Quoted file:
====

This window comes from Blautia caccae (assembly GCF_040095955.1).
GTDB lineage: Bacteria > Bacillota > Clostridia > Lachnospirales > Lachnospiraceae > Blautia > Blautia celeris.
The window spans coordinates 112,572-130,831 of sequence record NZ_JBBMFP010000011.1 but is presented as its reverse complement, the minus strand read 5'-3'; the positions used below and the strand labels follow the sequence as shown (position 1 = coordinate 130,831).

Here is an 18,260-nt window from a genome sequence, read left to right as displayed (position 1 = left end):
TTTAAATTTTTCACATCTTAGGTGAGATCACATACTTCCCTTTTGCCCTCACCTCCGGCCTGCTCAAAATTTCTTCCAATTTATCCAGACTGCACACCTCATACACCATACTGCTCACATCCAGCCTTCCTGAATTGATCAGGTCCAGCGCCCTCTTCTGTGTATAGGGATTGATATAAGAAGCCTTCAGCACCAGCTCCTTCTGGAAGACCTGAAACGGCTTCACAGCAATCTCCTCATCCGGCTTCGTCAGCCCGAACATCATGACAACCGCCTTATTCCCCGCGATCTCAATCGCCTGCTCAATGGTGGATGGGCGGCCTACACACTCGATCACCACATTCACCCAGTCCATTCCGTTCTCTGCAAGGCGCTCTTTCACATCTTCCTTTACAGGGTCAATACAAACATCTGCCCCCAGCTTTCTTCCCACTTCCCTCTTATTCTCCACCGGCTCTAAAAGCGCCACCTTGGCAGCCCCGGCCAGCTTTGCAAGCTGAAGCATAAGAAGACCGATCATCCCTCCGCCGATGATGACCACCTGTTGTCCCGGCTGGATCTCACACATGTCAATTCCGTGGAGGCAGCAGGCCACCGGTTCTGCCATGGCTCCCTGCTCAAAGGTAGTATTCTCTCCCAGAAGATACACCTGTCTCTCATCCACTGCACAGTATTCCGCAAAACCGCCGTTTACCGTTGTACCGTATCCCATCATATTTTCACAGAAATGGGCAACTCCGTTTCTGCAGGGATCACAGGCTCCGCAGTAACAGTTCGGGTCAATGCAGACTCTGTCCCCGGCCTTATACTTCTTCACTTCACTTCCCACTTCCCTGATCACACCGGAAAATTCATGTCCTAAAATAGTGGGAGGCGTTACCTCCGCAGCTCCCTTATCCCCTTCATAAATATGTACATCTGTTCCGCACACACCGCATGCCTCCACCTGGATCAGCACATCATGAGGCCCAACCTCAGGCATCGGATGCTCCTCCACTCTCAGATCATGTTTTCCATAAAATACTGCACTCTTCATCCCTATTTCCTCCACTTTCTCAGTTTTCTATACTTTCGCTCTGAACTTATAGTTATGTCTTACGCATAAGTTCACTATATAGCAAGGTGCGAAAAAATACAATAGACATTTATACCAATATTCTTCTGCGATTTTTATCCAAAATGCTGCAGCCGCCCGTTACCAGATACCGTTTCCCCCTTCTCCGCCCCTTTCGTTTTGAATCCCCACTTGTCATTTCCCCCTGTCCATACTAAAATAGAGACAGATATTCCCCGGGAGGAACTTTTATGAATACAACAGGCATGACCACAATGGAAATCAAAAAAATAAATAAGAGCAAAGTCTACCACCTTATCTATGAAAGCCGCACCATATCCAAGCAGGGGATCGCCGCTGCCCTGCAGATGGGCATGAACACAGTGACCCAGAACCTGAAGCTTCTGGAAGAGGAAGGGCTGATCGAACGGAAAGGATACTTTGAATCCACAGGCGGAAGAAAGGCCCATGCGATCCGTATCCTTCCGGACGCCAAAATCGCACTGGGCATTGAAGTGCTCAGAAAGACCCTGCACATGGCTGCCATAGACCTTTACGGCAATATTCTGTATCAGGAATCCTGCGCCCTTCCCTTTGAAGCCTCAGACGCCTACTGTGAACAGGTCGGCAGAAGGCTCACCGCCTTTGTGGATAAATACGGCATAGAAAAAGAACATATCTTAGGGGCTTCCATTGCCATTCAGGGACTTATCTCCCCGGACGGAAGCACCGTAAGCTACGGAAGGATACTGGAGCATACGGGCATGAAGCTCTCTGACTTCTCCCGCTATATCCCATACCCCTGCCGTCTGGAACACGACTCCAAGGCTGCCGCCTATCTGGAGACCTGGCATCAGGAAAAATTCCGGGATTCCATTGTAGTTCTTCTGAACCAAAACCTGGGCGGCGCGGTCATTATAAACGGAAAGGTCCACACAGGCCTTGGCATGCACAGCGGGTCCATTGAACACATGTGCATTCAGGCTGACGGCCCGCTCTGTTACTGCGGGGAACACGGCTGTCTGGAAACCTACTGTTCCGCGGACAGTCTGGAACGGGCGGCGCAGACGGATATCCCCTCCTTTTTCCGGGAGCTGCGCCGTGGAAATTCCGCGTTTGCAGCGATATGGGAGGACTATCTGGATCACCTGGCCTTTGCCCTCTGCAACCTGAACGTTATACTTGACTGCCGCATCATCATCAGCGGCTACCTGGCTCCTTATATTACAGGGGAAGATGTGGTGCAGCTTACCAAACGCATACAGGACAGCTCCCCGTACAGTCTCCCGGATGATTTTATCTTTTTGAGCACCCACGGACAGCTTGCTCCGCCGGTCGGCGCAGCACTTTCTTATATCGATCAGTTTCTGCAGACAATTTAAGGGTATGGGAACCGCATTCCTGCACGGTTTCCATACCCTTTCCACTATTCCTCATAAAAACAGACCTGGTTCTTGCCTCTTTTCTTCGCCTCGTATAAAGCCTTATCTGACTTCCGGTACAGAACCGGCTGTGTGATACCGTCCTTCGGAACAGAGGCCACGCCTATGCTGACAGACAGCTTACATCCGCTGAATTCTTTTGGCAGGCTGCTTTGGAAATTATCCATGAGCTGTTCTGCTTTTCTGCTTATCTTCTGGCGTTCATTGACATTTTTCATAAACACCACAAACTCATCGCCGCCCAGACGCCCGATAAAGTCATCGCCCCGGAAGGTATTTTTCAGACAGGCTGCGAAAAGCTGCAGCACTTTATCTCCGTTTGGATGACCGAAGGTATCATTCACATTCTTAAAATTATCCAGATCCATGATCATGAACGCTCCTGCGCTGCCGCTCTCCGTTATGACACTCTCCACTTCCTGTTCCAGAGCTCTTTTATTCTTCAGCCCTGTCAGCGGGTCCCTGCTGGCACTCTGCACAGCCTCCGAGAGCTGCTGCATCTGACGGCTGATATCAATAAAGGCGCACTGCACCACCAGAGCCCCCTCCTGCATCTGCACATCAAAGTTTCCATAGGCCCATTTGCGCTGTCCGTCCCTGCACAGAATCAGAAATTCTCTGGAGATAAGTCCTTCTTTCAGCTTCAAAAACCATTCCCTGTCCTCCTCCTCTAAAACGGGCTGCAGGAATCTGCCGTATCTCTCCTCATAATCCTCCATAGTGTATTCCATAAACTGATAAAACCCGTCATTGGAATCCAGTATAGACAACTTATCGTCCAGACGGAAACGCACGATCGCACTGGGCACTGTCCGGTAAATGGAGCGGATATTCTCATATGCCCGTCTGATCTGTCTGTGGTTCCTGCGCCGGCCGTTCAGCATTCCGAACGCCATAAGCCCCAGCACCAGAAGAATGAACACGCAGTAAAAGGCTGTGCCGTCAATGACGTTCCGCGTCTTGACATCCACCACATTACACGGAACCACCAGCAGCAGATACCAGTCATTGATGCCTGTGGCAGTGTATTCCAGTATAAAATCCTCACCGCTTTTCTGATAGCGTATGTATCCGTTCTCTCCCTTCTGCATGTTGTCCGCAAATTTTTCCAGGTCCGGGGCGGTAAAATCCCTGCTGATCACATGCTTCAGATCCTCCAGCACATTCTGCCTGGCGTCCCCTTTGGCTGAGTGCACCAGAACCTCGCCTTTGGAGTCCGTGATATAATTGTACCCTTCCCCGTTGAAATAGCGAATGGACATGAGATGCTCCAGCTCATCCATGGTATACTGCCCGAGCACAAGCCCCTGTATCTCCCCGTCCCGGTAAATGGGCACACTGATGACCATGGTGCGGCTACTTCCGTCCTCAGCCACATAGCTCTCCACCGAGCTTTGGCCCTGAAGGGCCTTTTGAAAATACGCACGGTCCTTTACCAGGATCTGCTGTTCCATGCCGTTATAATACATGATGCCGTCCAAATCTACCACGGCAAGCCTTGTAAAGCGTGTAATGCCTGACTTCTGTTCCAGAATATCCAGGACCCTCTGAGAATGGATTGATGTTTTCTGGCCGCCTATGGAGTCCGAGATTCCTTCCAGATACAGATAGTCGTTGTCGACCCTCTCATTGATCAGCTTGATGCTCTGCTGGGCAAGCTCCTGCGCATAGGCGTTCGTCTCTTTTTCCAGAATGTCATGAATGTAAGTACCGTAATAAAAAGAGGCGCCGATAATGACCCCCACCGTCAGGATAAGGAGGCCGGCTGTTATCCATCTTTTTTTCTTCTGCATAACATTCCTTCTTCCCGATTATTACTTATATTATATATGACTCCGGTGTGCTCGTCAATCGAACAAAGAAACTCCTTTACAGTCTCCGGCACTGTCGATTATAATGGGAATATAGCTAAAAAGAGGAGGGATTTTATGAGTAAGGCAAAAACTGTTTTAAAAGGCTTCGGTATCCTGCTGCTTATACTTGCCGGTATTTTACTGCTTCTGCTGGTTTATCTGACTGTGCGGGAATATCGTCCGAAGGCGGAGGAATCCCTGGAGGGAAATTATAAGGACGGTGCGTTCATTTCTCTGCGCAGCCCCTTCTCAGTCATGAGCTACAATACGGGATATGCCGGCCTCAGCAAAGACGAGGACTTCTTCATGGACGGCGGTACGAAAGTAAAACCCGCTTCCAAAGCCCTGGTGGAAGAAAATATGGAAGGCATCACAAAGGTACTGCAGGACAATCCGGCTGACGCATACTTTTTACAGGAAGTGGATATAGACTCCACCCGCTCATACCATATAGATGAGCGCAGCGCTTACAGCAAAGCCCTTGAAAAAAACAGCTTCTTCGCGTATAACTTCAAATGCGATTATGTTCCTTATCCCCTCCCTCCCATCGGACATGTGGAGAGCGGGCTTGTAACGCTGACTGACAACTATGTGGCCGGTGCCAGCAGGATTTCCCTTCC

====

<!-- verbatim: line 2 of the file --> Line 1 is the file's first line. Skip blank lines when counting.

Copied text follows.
GTDB lineage: Bacteria > Bacillota > Clostridia > Lachnospirales > Lachnospiraceae > Blautia > Blautia celeris.